Sunday, January 8, 2017

To Ecuador With 16 Students

"It's only an adventure when something goes wrong," said a wise traveler who learned to adapt and ultimately find joy in the diverse, exhilarating moments inherent to international travel.

...and...especially when we throw in a mixture of student who may have never left the country.

We are having a blast--with some close adventures.

We've had one student leave his/her passport and money bag in a different terminal...another student who left his/her passport on the table in the hotel...yes, just ask Mrs. C (my teacher partner) about her emergency taxi ride back to the hotel with just one illegal u-turn.

After we got the student checked in, the agent said, "Now, you better run!" Did we ever. And we were smiling the whole way.

However, we weren't smiling the previous day when the gate agent in Miami announced our flight from Miami to Quito had been canceled. It was a Pamplona running of the bulls for Mrs. C and me as we tried to beat the rush of a hundred plus most-fit-ever Miami-ans who were trying to reach the re-booking desk a quarter of a mile down the terminal--before us.

Fortunately, it was a false alarm as the gate agent had announced the cancellation, and it wasn't ours--but only after the death run to rebook 22 people. Thank goodness one of our chaperones was paying attention when the gate agent corrected herself five minutes later. The flight canceled was to Veil Colorado and we were thankful we didn't belong with all the Floridians who weren't headed for their luxury ski vacations, but instead in the company of amazing teenagers on our way to the land of volcanoes, monkey fruit, and precious children living in orphanages.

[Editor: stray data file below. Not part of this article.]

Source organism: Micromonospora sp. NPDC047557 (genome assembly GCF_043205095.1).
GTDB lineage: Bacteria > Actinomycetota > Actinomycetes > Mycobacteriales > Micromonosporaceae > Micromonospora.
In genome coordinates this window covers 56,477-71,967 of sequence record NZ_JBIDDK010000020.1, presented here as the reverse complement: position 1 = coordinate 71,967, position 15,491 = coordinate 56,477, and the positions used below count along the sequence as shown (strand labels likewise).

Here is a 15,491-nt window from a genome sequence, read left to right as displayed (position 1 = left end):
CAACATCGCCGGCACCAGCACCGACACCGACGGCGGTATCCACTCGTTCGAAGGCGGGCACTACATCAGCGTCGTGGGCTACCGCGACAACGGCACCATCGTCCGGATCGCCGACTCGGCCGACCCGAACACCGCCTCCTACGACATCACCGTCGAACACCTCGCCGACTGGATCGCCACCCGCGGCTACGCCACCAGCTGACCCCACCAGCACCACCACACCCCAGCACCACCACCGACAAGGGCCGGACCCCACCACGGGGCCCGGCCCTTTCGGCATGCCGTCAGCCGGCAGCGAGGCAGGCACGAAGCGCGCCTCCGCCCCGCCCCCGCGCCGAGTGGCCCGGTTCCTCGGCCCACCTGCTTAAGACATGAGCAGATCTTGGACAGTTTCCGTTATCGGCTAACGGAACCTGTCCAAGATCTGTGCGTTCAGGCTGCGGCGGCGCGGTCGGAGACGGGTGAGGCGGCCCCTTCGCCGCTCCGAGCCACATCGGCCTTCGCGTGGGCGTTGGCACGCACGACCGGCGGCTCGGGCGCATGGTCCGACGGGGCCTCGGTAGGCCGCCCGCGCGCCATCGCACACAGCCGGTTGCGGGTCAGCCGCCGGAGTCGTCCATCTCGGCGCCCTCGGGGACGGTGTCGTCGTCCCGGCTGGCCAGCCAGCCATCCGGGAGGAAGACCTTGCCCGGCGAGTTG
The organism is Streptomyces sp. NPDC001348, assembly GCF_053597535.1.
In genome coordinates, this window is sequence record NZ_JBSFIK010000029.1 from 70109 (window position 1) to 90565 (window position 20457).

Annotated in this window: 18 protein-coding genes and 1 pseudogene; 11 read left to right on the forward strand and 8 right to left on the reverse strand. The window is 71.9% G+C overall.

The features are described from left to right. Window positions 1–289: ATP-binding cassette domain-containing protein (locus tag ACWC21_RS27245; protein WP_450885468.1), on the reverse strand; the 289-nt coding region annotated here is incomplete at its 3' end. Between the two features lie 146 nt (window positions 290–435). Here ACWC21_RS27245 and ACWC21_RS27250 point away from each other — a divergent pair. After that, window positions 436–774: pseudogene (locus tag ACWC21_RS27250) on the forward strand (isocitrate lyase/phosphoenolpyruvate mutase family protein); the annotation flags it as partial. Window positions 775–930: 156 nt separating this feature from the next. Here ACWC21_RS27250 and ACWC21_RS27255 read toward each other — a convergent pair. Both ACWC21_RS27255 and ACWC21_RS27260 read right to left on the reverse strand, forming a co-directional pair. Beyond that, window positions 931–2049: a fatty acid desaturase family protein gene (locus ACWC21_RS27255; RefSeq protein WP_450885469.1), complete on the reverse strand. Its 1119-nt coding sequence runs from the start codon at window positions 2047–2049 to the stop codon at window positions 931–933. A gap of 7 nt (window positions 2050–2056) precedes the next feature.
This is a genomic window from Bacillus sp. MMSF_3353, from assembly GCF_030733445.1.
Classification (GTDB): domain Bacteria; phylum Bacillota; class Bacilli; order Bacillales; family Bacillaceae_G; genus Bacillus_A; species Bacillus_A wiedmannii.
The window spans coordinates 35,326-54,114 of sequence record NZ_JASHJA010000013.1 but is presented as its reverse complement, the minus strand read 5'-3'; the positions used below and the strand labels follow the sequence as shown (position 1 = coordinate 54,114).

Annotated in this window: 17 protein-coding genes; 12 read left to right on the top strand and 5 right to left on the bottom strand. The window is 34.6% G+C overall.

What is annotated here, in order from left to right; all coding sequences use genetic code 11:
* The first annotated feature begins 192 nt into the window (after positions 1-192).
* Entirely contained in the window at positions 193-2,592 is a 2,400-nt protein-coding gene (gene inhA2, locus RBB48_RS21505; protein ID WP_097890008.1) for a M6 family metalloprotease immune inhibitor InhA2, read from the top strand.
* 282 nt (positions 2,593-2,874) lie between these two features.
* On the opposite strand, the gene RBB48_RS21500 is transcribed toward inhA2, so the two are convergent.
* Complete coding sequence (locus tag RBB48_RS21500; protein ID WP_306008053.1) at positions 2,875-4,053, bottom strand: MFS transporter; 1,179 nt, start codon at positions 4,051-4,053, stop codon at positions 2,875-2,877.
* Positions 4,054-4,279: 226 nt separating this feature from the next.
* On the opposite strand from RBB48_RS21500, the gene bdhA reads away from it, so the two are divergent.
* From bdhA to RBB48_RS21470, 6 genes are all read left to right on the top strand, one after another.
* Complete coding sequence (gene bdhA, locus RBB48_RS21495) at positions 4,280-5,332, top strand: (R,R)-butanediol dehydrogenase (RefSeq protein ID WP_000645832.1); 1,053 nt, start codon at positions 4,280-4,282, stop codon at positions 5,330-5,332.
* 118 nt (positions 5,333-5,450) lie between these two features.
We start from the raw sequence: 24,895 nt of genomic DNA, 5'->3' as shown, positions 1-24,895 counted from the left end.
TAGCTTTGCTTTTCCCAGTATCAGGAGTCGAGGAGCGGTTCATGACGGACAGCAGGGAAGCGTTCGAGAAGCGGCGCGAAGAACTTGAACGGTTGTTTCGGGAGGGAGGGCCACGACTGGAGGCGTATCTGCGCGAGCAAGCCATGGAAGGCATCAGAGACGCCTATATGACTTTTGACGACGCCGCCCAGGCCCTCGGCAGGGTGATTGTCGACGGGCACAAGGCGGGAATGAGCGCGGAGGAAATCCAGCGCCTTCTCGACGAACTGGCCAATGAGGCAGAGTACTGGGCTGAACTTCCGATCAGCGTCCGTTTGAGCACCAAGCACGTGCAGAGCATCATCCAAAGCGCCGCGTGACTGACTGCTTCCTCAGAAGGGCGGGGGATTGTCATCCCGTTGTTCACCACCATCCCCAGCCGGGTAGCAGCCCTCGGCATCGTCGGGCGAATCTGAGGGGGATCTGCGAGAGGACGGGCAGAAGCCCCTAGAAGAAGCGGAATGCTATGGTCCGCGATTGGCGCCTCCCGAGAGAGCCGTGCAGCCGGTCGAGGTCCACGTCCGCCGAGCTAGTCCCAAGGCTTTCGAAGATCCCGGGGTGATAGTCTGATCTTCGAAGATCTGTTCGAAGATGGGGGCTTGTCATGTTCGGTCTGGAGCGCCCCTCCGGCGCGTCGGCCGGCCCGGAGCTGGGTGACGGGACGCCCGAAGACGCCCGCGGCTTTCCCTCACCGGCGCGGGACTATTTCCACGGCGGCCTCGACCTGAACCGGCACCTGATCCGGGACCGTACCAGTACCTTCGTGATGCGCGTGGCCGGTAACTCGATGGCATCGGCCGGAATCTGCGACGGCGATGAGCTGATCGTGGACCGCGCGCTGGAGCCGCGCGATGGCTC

What a pleasure it's been seeing our students handle new situations: watching some take the long, lonely walk to the intimidating immigration agent knowing it's either the first time or previously in the company of their parents; or watching the most guileless of all get patted down at security.

So far the trip has been an investment to just get here. A late night flight to Miami, a day in the Miami airport, a flight to Quito requiring a night in a hotel, and finally, our last, short 6:00 a.m flight to Cuenca--our destination. 
Which is why, in retrospect and in my current thoughts, I believe that foreign travel is so important to a child's development; I even see in part why I am the person I am today~~I traveled extensively as a teenager, and travel adventure (because something always goes wrong), requires patience. Canceled flights, babbled languages not understood, connections with people who are so different from ourselves; the humility from not holding the foreign world in the palm of one's hand when a teenager most often thinks he or she does.
I see the students' dependence on others; they must listen or get lost; they are vulnerable; they don't know it all. 
All teenagers should be raised in a foreign country.
Chuckle, chuckle.

But perhaps, that's what growing up is: a foreign country and precisely the reason why we are here to guide them.